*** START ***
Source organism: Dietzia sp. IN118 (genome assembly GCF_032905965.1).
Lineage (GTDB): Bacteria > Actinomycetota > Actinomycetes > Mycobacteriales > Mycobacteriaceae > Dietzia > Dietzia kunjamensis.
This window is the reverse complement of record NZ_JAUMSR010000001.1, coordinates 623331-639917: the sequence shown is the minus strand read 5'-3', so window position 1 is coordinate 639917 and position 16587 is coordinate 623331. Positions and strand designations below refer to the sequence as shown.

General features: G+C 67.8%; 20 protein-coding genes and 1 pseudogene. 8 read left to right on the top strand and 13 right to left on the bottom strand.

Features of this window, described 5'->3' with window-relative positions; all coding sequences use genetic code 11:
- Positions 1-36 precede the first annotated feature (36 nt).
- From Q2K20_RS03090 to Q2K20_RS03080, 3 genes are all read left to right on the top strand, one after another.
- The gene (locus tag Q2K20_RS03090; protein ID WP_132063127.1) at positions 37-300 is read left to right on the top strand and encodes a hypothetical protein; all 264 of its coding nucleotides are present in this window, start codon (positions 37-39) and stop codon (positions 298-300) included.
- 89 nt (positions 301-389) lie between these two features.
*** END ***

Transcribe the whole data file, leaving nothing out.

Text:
Source organism: Dietzia sp. IN118 (genome assembly GCF_032905965.1).
Lineage (GTDB): Bacteria > Actinomycetota > Actinomycetes > Mycobacteriales > Mycobacteriaceae > Dietzia > Dietzia kunjamensis.
This window is the reverse complement of record NZ_JAUMSR010000001.1, coordinates 623331-639917: the sequence shown is the minus strand read 5'-3', so window position 1 is coordinate 639917 and position 16587 is coordinate 623331. Positions and strand designations below refer to the sequence as shown.

General features: G+C 67.8%; 20 protein-coding genes and 1 pseudogene. 8 read left to right on the top strand and 13 right to left on the bottom strand.

Features of this window, described 5'->3' with window-relative positions; all coding sequences use genetic code 11:
- Positions 1-36 precede the first annotated feature (36 nt).
- From Q2K20_RS03090 to Q2K20_RS03080, 3 genes are all read left to right on the top strand, one after another.
- The gene (locus tag Q2K20_RS03090; protein ID WP_132063127.1) at positions 37-300 is read left to right on the top strand and encodes a hypothetical protein; all 264 of its coding nucleotides are present in this window, start codon (positions 37-39) and stop codon (positions 298-300) included.
- 89 nt (positions 301-389) lie between these two features.